Living under the shadow of His wing…

Ralph’s sermon on Sunday night was based on Psalm 91:

‘He who dwells in the shelter of the Most High will rest in the shadow of the Almighty.
I will say of the LORD, “He is my refuge and my fortress, my God, in whom I trust.”
Surely he will save you from the fowler’s snare and from the deadly pestilence. He will cover you with his feathers, and under his wings you will find refuge; his faithfulness will be your shield and rampart.” ‘(Ps 91:1-4)

Abiding under the shadow of the Almighty provides divine protection and provision and results in our delight. The psalmists knew what it was to abide in God: “Keep me as the apple of your eye; hide me in the shadow of your wings” (Ps 17:8) Living with God’s presence is not something we should take for granted, but just as the Israelites experienced the pillar of cloud by day and of fire by night to guide them through the wilderness, so we too can walk in the light of God’s presence, becoming, as a result, a feasting and a fighting people.

God provided food for His people in the wilderness: daily manna, quail, water even in the desert. Jesus is the Bread of Life who feeds us daily. Just as we need good food to keep us healthy and strong, so we need good spiritual food to keep us spiritually strong.

The journey in the wilderness was not all about food, however. There were enemies to fight, such as the Amalekites at Rephidim (Exodus 17). Moses prayed and the Israelites fought and the Amalekites were defeated. As a result, Moses built an altar called ‘The Lord is my banner’ (Exodus 17:15) There is victory in abiding in God.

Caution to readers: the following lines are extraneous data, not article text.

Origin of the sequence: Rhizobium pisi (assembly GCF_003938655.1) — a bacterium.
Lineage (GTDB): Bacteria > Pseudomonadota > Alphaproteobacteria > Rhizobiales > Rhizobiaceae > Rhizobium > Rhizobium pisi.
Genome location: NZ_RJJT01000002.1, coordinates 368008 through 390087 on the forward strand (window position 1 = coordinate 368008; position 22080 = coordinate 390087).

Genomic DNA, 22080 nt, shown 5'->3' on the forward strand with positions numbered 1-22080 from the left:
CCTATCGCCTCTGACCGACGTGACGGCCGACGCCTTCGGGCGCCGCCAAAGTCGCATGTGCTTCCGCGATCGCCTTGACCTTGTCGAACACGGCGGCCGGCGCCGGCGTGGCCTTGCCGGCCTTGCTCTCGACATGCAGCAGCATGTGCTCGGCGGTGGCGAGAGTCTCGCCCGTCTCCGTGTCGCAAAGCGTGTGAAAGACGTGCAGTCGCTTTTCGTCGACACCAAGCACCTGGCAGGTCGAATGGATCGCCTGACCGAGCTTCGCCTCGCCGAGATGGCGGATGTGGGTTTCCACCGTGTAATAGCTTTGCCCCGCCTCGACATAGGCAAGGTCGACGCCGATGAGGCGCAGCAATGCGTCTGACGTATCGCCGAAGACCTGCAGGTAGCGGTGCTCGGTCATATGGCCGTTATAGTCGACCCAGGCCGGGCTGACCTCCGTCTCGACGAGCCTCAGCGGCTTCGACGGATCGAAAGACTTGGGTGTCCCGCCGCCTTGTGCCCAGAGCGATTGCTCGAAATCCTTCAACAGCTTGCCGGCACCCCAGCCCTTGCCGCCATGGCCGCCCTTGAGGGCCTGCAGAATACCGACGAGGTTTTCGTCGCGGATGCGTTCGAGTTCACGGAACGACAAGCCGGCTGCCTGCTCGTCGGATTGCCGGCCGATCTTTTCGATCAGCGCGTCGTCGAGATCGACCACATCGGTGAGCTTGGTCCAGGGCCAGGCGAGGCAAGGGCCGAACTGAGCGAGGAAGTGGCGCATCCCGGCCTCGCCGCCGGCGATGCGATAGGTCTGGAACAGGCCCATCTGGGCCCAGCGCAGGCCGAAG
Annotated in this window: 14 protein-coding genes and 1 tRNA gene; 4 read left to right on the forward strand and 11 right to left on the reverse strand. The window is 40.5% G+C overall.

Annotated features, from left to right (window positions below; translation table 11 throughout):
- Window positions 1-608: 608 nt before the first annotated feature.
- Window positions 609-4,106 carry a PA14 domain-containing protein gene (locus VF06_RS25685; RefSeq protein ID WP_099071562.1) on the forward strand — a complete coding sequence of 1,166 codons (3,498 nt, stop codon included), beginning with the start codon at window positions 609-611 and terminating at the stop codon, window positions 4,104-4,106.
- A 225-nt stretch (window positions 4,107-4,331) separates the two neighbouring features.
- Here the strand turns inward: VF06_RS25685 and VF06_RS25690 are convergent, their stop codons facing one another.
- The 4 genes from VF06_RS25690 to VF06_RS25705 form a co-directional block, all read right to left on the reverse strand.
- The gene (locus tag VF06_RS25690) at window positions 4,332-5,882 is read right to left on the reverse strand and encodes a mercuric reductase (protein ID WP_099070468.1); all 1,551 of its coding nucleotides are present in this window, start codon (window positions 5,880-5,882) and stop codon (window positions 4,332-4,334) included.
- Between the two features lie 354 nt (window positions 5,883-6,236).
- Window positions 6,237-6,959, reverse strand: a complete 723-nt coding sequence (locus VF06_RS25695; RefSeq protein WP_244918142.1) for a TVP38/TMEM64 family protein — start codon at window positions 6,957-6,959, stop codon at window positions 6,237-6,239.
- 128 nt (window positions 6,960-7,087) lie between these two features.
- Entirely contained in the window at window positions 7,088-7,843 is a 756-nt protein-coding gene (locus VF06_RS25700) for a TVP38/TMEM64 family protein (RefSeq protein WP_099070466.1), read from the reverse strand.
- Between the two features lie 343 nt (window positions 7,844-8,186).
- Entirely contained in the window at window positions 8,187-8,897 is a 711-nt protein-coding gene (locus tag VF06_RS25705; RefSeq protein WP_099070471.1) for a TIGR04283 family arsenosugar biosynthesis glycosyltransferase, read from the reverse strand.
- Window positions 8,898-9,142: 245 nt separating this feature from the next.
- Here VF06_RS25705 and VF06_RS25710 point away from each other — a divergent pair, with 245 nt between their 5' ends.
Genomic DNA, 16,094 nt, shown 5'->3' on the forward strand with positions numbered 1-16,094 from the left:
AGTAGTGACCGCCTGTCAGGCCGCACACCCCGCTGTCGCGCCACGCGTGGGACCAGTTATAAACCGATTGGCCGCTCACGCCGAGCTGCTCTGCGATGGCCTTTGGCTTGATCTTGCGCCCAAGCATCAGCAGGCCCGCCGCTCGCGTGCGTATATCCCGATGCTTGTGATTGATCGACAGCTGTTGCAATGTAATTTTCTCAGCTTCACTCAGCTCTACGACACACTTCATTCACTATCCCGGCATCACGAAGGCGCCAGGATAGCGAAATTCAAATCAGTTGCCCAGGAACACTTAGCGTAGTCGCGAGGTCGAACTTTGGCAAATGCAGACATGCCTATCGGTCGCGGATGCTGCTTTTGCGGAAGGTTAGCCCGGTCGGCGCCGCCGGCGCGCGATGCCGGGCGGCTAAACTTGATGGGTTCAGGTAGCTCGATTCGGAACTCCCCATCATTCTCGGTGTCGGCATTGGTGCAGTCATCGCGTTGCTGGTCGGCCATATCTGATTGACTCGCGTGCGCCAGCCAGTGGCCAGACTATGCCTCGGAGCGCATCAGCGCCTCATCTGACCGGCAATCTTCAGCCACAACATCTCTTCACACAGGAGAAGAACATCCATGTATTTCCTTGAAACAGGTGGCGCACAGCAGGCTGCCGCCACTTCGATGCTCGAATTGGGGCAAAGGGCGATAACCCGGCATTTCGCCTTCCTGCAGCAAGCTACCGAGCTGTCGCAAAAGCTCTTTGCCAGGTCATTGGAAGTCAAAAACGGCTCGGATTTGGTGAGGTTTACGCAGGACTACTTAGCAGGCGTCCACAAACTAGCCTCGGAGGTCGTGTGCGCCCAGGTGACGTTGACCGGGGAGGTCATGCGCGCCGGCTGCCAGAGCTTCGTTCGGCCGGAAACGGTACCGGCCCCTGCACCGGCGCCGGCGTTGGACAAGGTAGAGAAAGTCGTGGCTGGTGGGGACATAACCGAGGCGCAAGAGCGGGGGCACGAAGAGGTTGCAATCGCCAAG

Faith conquers fear

Antony preached last Sunday evening on the fact that faith conquers all fear. He spoke about trusting in the Lord who will help us overcome our fears and that fears are only conquered when we step out in faith.

That reminds me of the song ‘The Voice of Truth’ by Casting Crowns, which looks at the story of David and Goliath and Peter walking on water. The voice of fear tells us we will never succeed: “Reminding me of all the times I’ve tried before and failed… boy, you’ll never win, you’ll never win.” But the voice of truth, the voice of Jesus singing over us, tells us a different story. Things don’t look the same when we step out in faith:

“But the stone was just the right size to put the giant on the ground
And the waves, they don’t seem so high from on top of them looking down
I will soar with the wings of eagles when I stop and listen to the sound of Jesus
singing over me”